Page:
Des Moines’ Oldest Hotel Looks Back at History, Ahead to Future

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DES MOINES, Iowa -- For the first time since the Civil War, there is no room at the Savery -- and there won’t be for a while.

“In our industry," says Matt Kiernan, sales manager at the Renaissance Savery Hotel, "you have to change every so often just to keep people’s interest.”

It’ll be a $20 million renovation for the Savery that touches every square inch and improves a place that already has many intangibles.

“We’re the only boutique hotel in downtown Des Moines," says sales and marketing director, Tara McFarling, "our location has always been prime.”

In fact, it's even better, given the rejuvenated Cowles Commons across the street and its proximity to Wells Fargo Arena, the East Village, Court Avenue and the Des Moines Civic Center.

But remaking a classic takes a deft touch, and ownership knows it.

“When our company purchased the hotel," says McFarling of the Savery's parent company, Marriott Hoteals, "they made a commitment to keep her as is.”

“The marble floor that we’re going to retain, is the original marble floor," Kiernan adds, referring to the lobby, "that’s not being touched.”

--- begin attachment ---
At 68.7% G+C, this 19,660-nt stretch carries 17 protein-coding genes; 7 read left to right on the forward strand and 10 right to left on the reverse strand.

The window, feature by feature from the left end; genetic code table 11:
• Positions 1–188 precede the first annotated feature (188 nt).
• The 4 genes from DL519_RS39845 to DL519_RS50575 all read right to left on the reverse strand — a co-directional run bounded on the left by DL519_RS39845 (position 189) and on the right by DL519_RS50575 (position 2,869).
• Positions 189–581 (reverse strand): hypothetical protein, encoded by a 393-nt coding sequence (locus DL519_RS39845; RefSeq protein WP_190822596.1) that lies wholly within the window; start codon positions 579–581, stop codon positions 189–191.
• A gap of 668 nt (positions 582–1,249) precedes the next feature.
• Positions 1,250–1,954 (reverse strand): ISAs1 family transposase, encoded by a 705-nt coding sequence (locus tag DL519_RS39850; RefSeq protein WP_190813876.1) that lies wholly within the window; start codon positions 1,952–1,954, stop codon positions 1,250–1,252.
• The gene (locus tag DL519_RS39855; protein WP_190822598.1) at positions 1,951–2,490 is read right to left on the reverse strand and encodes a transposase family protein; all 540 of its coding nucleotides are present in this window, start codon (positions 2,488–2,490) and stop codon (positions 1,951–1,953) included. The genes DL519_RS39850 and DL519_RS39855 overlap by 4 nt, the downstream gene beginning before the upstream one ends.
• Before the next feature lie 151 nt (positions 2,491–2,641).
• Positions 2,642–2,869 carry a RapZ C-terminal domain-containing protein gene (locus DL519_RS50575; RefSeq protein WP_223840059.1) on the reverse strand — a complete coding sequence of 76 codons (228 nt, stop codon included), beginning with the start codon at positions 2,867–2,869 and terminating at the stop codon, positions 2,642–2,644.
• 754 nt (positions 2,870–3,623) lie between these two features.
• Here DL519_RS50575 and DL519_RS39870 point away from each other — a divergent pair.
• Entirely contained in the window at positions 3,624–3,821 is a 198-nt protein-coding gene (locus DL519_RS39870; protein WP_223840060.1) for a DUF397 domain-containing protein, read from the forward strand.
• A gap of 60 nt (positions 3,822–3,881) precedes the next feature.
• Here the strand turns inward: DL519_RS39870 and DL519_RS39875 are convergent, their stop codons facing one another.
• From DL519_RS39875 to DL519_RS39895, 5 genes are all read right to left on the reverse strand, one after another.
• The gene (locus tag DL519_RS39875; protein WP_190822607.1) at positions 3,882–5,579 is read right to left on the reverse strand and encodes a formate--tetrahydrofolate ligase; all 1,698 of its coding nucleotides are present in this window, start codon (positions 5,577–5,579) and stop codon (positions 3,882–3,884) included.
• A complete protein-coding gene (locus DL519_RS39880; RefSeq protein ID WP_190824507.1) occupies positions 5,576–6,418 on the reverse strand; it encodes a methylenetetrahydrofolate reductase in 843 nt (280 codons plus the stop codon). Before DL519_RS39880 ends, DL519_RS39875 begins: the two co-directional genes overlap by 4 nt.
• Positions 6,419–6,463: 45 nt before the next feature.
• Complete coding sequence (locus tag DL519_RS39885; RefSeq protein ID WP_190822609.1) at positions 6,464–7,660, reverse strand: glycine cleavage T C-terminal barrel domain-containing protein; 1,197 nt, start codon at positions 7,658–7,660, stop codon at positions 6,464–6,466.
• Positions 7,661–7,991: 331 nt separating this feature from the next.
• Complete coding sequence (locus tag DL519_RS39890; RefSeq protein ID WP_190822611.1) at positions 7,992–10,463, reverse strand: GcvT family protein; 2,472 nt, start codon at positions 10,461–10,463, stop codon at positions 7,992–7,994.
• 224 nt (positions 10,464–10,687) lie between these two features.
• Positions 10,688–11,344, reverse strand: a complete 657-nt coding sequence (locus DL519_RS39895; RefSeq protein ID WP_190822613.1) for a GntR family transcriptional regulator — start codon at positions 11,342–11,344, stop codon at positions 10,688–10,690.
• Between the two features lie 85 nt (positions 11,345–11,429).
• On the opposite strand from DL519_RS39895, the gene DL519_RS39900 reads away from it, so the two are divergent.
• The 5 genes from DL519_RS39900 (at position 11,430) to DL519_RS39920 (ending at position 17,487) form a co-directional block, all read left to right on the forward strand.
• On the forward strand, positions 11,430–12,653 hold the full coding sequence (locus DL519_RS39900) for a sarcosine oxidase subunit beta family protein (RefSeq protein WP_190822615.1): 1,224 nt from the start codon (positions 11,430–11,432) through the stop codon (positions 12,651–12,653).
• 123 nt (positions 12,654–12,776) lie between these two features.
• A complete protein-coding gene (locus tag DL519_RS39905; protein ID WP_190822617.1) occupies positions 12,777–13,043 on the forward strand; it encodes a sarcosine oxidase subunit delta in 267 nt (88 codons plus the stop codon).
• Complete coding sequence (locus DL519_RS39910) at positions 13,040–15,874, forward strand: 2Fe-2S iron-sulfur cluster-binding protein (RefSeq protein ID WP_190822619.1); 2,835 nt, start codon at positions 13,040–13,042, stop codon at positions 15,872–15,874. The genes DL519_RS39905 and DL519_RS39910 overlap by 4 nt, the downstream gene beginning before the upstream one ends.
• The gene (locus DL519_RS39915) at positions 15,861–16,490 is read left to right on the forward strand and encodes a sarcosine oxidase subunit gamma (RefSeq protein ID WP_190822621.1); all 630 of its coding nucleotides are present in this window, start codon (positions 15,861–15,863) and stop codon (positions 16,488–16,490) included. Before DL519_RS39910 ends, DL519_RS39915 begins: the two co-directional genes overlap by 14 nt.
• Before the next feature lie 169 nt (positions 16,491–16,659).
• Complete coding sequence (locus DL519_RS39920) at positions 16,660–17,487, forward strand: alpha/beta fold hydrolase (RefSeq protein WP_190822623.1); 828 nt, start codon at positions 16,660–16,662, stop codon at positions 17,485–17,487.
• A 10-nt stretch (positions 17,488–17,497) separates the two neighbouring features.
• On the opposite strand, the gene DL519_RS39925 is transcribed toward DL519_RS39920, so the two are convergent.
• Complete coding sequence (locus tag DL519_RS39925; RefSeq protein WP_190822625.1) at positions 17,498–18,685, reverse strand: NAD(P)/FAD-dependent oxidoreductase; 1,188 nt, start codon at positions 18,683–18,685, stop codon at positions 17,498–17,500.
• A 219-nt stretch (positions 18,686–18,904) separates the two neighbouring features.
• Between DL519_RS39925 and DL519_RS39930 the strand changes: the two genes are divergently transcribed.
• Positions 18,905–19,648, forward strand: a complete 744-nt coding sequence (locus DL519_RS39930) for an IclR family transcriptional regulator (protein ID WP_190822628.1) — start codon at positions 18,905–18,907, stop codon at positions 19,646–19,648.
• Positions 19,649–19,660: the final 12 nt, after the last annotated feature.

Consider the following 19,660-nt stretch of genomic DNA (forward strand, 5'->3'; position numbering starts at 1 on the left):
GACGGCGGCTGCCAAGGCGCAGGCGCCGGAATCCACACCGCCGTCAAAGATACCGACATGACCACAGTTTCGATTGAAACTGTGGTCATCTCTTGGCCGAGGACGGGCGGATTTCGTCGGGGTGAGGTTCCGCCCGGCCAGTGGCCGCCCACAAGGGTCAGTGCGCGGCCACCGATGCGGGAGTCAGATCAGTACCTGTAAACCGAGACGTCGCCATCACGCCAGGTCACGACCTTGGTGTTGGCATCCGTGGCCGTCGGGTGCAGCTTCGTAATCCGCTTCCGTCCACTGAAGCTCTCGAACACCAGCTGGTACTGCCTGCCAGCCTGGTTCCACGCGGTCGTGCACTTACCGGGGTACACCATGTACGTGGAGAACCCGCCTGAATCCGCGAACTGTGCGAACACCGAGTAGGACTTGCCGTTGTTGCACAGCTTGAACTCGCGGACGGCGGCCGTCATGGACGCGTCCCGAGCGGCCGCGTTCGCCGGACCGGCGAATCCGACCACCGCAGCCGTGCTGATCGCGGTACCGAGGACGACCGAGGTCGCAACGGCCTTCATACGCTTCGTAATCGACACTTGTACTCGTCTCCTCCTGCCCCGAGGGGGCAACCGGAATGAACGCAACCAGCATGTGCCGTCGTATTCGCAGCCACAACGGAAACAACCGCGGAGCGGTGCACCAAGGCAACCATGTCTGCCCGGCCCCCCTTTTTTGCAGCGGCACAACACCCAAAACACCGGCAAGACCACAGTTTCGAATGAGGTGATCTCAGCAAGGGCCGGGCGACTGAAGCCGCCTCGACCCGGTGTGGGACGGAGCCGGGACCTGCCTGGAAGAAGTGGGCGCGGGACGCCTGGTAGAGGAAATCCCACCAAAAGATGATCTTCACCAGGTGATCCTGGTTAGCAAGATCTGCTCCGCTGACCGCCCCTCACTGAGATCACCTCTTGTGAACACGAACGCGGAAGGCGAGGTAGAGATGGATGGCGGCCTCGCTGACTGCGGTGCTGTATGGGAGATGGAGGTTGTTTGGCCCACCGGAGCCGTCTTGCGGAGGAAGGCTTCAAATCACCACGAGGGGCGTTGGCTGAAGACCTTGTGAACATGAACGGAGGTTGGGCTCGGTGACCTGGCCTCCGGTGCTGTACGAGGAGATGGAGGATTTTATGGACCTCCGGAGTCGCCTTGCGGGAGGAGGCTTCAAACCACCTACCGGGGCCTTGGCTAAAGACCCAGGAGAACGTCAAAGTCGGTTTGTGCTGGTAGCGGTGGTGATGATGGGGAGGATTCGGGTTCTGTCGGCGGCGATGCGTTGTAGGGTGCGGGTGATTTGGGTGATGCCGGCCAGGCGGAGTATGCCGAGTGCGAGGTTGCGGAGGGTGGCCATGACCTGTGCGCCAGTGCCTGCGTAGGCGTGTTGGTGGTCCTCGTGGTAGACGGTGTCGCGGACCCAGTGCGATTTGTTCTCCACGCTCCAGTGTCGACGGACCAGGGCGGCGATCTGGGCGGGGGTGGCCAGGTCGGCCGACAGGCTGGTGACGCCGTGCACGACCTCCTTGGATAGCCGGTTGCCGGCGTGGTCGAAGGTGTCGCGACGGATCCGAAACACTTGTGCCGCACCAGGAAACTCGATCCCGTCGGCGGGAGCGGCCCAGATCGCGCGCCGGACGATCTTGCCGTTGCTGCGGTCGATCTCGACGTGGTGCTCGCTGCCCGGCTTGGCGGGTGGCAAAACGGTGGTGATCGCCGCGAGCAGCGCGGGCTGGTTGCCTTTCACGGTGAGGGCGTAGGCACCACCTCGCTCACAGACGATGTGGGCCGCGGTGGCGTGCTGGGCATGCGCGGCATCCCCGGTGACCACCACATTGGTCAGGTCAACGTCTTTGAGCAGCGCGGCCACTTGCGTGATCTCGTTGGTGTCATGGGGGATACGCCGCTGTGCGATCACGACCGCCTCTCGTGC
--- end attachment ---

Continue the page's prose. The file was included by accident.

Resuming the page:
This is not actually the first Savery Hotel—it’s at least the third. There was another on this spot that opened in 1888, and before that—the Hotel Kirkwood. James Savery opened it in 1865, and then the name changed in 1879 (it was later rebuilt in 1930).

With that much history, you can understand why the Savery name is worth preserving.

“It’s extremely important that their name goes on with the hotel,” says McFarling.

Their name. That’s important.

It wasn’t just James Savery, it was his wife, Annie who loomed large in early Des Moines.

She was an attorney, an unrelenting warrior for women’s rights and the apple of James’s eye.

“The love for his wife is what kind of kept him going," McFarling adds. "The notes that we have say that when she passed, he lost his love for the hotel and died shortly after.”

What didn’t die was the classic façade, the 11-story view which was once the highest in all of Iowa, and the setting for the many stories to come.

"Carol Channing in ’82," says Kiernan, "she came to play ‘Hello Dolly’ and the one demand she had—she had to have fresh air. So we actually took the window out of her room, put a window that you could open, and after she departed we put the window back.”

There are at least four other hotels coming to downtown by 2018, and the Savery plans to be open and up for competition -- packing character and cool -- that only a storied history can provide.


When it opened in 1919, the current Savery was the first hotel in Iowa to have a separate lavatory for every room. Since then, it’s been listed on the National Register of Historic places. It’s scheduled to reopen in the spring of next year.


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